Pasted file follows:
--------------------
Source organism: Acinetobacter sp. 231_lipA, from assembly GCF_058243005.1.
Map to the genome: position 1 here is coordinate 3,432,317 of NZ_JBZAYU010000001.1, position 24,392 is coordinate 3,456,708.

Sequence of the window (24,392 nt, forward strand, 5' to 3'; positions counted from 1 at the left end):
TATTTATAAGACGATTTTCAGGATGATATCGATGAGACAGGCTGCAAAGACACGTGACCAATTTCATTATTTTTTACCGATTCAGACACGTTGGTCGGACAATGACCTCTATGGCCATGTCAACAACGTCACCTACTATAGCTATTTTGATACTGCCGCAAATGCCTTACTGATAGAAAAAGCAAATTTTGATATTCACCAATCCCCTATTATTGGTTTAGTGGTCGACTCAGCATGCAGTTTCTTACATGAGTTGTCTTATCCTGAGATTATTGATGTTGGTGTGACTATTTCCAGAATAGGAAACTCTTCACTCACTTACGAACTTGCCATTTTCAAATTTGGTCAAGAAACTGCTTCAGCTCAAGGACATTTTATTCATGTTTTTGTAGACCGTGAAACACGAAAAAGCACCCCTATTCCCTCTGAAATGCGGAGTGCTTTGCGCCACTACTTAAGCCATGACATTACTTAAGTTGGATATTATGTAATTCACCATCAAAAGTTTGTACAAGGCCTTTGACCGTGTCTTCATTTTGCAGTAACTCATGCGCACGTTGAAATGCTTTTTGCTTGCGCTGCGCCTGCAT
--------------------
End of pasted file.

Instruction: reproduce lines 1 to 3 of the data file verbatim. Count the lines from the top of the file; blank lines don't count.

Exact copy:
Source organism: Acinetobacter sp. 231_lipA, from assembly GCF_058243005.1.
Map to the genome: position 1 here is coordinate 3,432,317 of NZ_JBZAYU010000001.1, position 24,392 is coordinate 3,456,708.

Sequence of the window (24,392 nt, forward strand, 5' to 3'; positions counted from 1 at the left end):